The heresy here prophesied is one that forbids marriage and requires abstinence from foods that God has created for man from which to receive his necessary nutrition. The Bible identifies the foods that God gave at creation for man’s nourishment. Genesis 1:29 reveals the original diet that God created and assigned to man and the animals. In Genesis 3:18 the plants of the field were added. Immediately before the Flood a distinction between clean and unclean animals was made or noted, probably in preparation for the permission to eat flesh meats as food, which was to be eaten without blood (Gen 7:2; 9:4).
The heretics described by Paul in the above passage are guilty of forbidding man from partaking of two of the very things that God has given to him at creation for his good, marriage and food. It is likely that Paul sees here a Gnostic type heresy, which viewed dualism in which the higher values were associated with mind-soul-spirit, and the inferior values were associated with matter-body-flesh. In spite of God’s declaration, it is not good for man to live alone (Gen 2:18). Ascetic Gnosticism would forbid marriage as an institution of the Demiurge, because it viewed it as an act of imprisoning previously pure and innocent souls in impure bodies (Lange’s Bible Commentary, s.v. 1 Tim 4).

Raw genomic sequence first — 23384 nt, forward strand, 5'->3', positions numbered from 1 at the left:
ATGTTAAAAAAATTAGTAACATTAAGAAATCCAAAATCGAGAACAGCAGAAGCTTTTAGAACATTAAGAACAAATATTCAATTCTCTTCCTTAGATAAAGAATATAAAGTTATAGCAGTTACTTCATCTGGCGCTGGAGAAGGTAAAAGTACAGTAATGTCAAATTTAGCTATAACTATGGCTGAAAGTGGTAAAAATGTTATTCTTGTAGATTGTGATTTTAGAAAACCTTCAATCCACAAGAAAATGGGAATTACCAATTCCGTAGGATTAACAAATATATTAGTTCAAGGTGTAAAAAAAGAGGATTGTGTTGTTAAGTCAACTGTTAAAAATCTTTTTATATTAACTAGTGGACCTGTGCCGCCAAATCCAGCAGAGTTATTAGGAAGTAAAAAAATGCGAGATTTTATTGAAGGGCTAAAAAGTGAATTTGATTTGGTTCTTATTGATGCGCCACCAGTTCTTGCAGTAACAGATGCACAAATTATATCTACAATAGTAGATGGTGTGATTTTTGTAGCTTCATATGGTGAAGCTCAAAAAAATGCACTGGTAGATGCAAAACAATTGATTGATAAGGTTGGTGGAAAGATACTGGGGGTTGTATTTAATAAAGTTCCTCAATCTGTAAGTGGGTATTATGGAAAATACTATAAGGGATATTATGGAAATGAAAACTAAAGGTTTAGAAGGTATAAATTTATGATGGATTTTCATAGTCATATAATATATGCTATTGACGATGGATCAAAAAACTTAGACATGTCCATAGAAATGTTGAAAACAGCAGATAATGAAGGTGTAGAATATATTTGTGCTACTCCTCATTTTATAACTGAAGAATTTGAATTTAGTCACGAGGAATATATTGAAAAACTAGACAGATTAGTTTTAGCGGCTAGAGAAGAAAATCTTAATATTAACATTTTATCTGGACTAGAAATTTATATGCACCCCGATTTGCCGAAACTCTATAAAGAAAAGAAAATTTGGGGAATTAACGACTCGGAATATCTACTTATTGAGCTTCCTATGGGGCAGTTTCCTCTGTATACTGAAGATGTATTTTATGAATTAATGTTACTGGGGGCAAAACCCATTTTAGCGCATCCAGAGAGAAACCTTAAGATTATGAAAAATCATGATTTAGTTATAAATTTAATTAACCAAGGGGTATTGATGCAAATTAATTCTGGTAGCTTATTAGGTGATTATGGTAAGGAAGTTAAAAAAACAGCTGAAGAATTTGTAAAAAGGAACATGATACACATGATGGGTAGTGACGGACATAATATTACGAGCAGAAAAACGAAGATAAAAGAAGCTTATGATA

In the same way, in spite of God’s gift of food to man at creation (Gen 1:29), the Gnostic would deprive man of the necessary foodstuffs for nutrition. According to Lange’s Commentary, “the command probably arose from the Gnostic fancy that the materials which nourished the body were not the work of the Most High God, but that of the Demiurgus, and thus from the evil principle.”–Ibid. Such asceticism, which minimizes the body often to the neglect of health, is entirely opposite to the true spirit of health that is enunciated by the Bible. This view which regards the proper care of the body as a part of good religion stems from the God designed view that sees man in a wholistic manner, as an unbreakable unity of body-soul-and spirit, as it is expressed in 1 Thessalonians 5:23.